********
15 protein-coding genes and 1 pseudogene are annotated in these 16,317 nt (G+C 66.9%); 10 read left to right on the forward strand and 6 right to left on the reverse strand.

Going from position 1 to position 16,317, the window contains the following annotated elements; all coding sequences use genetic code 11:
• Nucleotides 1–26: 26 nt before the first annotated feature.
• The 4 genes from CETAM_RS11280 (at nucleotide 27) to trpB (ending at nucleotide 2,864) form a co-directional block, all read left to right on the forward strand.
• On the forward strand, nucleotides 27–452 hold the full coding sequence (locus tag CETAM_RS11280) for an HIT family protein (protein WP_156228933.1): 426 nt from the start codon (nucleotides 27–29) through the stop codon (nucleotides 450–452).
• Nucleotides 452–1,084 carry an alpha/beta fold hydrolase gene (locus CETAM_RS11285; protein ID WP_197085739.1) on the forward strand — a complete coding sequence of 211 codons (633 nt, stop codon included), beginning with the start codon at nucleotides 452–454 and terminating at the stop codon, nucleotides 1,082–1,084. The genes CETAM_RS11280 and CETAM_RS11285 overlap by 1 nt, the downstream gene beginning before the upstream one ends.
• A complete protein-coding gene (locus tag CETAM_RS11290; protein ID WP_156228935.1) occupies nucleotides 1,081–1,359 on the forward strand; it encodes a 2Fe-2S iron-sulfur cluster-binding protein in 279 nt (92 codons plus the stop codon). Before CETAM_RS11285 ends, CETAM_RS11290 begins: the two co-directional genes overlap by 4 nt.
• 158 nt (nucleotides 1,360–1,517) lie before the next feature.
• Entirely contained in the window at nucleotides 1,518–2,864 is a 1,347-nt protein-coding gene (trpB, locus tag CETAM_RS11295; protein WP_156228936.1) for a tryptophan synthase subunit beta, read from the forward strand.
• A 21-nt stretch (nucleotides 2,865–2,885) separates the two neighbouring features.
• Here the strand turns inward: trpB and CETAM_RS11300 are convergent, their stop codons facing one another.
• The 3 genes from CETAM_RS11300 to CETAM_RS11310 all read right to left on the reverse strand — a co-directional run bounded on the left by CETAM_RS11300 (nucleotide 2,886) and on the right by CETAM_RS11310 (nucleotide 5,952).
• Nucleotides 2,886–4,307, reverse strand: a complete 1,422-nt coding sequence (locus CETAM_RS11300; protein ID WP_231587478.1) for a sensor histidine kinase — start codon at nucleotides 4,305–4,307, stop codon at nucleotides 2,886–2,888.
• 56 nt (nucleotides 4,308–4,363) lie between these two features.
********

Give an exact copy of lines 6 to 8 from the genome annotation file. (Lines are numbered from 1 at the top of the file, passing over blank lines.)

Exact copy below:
• Nucleotides 452–1,084 carry an alpha/beta fold hydrolase gene (locus CETAM_RS11285; protein ID WP_197085739.1) on the forward strand — a complete coding sequence of 211 codons (633 nt, stop codon included), beginning with the start codon at nucleotides 452–454 and terminating at the stop codon, nucleotides 1,082–1,084. The genes CETAM_RS11280 and CETAM_RS11285 overlap by 1 nt, the downstream gene beginning before the upstream one ends.
• A complete protein-coding gene (locus tag CETAM_RS11290; protein ID WP_156228935.1) occupies nucleotides 1,081–1,359 on the forward strand; it encodes a 2Fe-2S iron-sulfur cluster-binding protein in 279 nt (92 codons plus the stop codon). Before CETAM_RS11285 ends, CETAM_RS11290 begins: the two co-directional genes overlap by 4 nt.
• 158 nt (nucleotides 1,360–1,517) lie before the next feature.